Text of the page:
One day after Jacksonville’s Sheriff warned he could not guarantee security for the Republican National Convention, Mayor Lenny Curry held a press conference at which he said he accepted the Sheriff’s statement – and even agreed Jacksonville was not yet ready -- but emphasized that the Sheriff had said the city could be ready with adequate financing, communication, and personnel. An under-sheriff, not the Sheriff himself, joined the virtual press conference.
The grant funds from the US Department of Justice are scheduled to be released to the city in a few days, the mayor said, and that will aid the Sheriff’s office. There was no commitment to better communication – and final decisions – from the host committee or the Trump Campaign, although the Trump Campaign insisted it would not move the convention from Jacksonville despite the problems. The events still appear to be planned for a mix of indoor and outdoor venues. The Trump Campaign also expressed confidence in the Jacksonville Sheriff’s Office, based on their experience with Jacksonville Jaguars NFL football games and other large events held in the city. The under-sheriff’s responded that the Trump Campaign’s statement was “comparing apples to oranges” and reiterated that the Sheriff’s Office only has a commitment of 25% of the necessary personnel from elsewhere in the state.
Mayor Lenny Curry also directly addressed community concerns about the use of federal forces for security in Jacksonville, following controversies with unidentified federal forces in military camouflage using unlawful tactics in Portland, Oregon. He stated there have been “no conversations” about the need for federal forces, though he directly tied that to the lack of ongoing violent protests in Jacksonville – NOT to the upcoming convention. The under-sheriff said basically the same thing, but in his next breath commented on the need for thousands of additional law enforcement personnel not yet offered by neighboring jurisdictions.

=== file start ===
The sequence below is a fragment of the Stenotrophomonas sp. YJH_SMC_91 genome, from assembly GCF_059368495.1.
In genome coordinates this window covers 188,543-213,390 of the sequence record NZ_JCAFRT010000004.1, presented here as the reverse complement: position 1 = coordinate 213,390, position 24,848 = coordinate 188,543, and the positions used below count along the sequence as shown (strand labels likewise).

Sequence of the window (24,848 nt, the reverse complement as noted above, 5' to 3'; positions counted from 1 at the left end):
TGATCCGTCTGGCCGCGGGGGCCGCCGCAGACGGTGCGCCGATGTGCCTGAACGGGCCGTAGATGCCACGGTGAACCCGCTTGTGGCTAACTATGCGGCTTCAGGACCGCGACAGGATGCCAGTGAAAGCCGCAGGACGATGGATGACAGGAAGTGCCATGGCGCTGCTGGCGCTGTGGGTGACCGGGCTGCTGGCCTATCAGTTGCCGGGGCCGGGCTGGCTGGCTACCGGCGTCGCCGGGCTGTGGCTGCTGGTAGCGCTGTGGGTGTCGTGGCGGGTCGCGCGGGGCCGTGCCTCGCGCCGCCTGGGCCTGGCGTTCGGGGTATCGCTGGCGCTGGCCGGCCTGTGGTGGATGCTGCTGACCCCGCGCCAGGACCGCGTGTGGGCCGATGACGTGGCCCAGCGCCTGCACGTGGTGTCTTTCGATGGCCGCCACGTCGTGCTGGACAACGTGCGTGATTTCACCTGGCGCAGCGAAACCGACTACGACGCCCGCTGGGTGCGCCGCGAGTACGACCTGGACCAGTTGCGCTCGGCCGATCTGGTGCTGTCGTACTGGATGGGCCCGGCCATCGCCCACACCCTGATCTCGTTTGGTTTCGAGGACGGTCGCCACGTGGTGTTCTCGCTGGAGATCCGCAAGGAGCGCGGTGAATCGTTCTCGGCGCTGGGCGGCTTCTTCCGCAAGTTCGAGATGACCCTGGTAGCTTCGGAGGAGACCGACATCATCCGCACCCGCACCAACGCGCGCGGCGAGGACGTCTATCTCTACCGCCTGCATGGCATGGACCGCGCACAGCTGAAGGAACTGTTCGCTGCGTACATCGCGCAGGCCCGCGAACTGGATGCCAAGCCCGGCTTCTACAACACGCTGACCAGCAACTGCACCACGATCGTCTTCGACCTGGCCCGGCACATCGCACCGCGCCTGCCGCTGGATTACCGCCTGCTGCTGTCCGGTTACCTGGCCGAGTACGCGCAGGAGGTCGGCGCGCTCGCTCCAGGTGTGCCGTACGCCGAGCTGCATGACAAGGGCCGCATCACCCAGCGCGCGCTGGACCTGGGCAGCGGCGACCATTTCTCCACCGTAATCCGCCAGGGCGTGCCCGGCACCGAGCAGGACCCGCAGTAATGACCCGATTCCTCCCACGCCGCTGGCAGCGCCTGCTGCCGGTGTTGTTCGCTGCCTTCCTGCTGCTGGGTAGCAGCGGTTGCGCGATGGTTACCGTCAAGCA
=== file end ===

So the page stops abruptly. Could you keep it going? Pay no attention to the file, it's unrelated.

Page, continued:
Mayor Lenny Curry then further noted that, as the convention plans are scaled back due to COVID-19, the economic impact of bringing the convention to Jacksonville will not be as high as hoped. That created another dust-up in local traditional and social media, as the mayor has never justified his expected “$100 million” impact nor has he provided a breakdown of the expense to the city. Finances are high on the agenda for a special meeting of the Jacksonville City Council on Friday.
A new motion has been filed in the lawsuit against holding the convention in Jacksonville, which calls it a public nuisance injurious to the health and welfare of the city (see 9 July entry). The motion cites the failure to enforce COVID-19 safety precautions at the President’s Tulsa, Oklahoma campaign rally and also the failure to adhere to the city’s mask-wearing requirement at a fundraising event with Pence earlier this month here in Jacksonville (see 14 July entry). It further requests a judge mandate the Convention meets a specific list of health and safety precautions.
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